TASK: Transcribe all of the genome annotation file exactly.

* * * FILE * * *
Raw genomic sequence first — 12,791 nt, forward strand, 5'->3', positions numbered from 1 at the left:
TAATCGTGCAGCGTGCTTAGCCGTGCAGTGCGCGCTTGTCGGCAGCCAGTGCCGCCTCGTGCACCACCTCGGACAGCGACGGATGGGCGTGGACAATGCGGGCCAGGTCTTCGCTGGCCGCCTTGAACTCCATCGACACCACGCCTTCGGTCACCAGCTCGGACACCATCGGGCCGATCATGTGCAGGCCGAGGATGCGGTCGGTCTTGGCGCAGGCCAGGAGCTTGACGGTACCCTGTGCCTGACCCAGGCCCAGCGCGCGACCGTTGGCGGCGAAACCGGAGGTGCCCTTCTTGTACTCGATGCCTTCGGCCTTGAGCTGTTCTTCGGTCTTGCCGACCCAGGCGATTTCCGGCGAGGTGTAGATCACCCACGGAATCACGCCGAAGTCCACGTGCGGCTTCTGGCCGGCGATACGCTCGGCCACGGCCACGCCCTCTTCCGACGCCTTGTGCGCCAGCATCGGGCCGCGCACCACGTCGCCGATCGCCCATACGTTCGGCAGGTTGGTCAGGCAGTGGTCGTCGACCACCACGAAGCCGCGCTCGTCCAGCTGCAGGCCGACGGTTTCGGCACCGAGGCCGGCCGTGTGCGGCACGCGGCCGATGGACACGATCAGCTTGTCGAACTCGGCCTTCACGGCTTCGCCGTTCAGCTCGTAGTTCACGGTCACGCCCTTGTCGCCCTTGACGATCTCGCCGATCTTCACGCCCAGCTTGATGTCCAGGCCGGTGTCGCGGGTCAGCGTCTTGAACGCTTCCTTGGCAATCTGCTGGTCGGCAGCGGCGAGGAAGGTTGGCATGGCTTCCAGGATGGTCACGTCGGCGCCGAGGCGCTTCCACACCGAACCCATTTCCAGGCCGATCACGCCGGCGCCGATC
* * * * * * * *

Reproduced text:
Raw genomic sequence first — 12,791 nt, forward strand, 5'->3', positions numbered from 1 at the left:
TAATCGTGCAGCGTGCTTAGCCGTGCAGTGCGCGCTTGTCGGCAGCCAGTGCCGCCTCGTGCACCACCTCGGACAGCGACGGATGGGCGTGGACAATGCGGGCCAGGTCTTCGCTGGCCGCCTTGAACTCCATCGACACCACGCCTTCGGTCACCAGCTCGGACACCATCGGGCCGATCATGTGCAGGCCGAGGATGCGGTCGGTCTTGGCGCAGGCCAGGAGCTTGACGGTACCCTGTGCCTGACCCAGGCCCAGCGCGCGACCGTTGGCGGCGAAACCGGAGGTGCCCTTCTTGTACTCGATGCCTTCGGCCTTGAGCTGTTCTTCGGTCTTGCCGACCCAGGCGATTTCCGGCGAGGTGTAGATCACCCACGGAATCACGCCGAAGTCCACGTGCGGCTTCTGGCCGGCGATACGCTCGGCCACGGCCACGCCCTCTTCCGACGCCTTGTGCGCCAGCATCGGGCCGCGCACCACGTCGCCGATCGCCCATACGTTCGGCAGGTTGGTCAGGCAGTGGTCGTCGACCACCACGAAGCCGCGCTCGTCCAGCTGCAGGCCGACGGTTTCGGCACCGAGGCCGGCCGTGTGCGGCACGCGGCCGATGGACACGATCAGCTTGTCGAACTCGGCCTTCACGGCTTCGCCGTTCAGCTCGTAGTTCACGGTCACGCCCTTGTCGCCCTTGACGATCTCGCCGATCTTCACGCCCAGCTTGATGTCCAGGCCGGTGTCGCGGGTCAGCGTCTTGAACGCTTCCTTGGCAATCTGCTGGTCGGCAGCGGCGAGGAAGGTTGGCATGGCTTCCAGGATGGTCACGTCGGCGCCGAGGCGCTTCCACACCGAACCCATTTCCAGGCCGATCACGCCGGCGCCGATC